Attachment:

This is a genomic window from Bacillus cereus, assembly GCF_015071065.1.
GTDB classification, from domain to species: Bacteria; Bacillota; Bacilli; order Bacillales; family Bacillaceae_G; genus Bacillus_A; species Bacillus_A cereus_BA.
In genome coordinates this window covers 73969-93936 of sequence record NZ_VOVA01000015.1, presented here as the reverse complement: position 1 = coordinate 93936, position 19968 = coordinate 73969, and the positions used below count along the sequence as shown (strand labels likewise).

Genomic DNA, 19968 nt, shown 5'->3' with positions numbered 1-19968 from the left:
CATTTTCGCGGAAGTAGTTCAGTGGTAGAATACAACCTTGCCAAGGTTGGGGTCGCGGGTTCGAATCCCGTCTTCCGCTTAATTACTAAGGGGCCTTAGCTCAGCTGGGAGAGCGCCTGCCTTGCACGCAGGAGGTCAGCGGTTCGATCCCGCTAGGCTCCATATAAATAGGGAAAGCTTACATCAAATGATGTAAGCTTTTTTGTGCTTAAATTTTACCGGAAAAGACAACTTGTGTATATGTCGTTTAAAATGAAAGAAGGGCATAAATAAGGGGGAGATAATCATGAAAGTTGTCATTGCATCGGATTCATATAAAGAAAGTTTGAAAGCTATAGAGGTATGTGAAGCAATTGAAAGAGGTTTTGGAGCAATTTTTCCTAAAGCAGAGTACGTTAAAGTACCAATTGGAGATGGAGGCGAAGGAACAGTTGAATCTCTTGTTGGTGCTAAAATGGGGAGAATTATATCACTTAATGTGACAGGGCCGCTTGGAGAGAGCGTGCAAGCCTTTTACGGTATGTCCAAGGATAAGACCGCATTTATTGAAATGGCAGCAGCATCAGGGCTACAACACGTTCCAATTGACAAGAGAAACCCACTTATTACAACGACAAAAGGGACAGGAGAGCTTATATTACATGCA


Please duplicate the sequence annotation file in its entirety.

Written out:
This is a genomic window from Bacillus cereus, assembly GCF_015071065.1.
GTDB classification, from domain to species: Bacteria; Bacillota; Bacilli; order Bacillales; family Bacillaceae_G; genus Bacillus_A; species Bacillus_A cereus_BA.
In genome coordinates this window covers 73969-93936 of sequence record NZ_VOVA01000015.1, presented here as the reverse complement: position 1 = coordinate 93936, position 19968 = coordinate 73969, and the positions used below count along the sequence as shown (strand labels likewise).

Genomic DNA, 19968 nt, shown 5'->3' with positions numbered 1-19968 from the left:
CATTTTCGCGGAAGTAGTTCAGTGGTAGAATACAACCTTGCCAAGGTTGGGGTCGCGGGTTCGAATCCCGTCTTCCGCTTAATTACTAAGGGGCCTTAGCTCAGCTGGGAGAGCGCCTGCCTTGCACGCAGGAGGTCAGCGGTTCGATCCCGCTAGGCTCCATATAAATAGGGAAAGCTTACATCAAATGATGTAAGCTTTTTTGTGCTTAAATTTTACCGGAAAAGACAACTTGTGTATATGTCGTTTAAAATGAAAGAAGGGCATAAATAAGGGGGAGATAATCATGAAAGTTGTCATTGCATCGGATTCATATAAAGAAAGTTTGAAAGCTATAGAGGTATGTGAAGCAATTGAAAGAGGTTTTGGAGCAATTTTTCCTAAAGCAGAGTACGTTAAAGTACCAATTGGAGATGGAGGCGAAGGAACAGTTGAATCTCTTGTTGGTGCTAAAATGGGGAGAATTATATCACTTAATGTGACAGGGCCGCTTGGAGAGAGCGTGCAAGCCTTTTACGGTATGTCCAAGGATAAGACCGCATTTATTGAAATGGCAGCAGCATCAGGGCTACAACACGTTCCAATTGACAAGAGAAACCCACTTATTACAACGACAAAAGGGACAGGAGAGCTTATATTACATGCA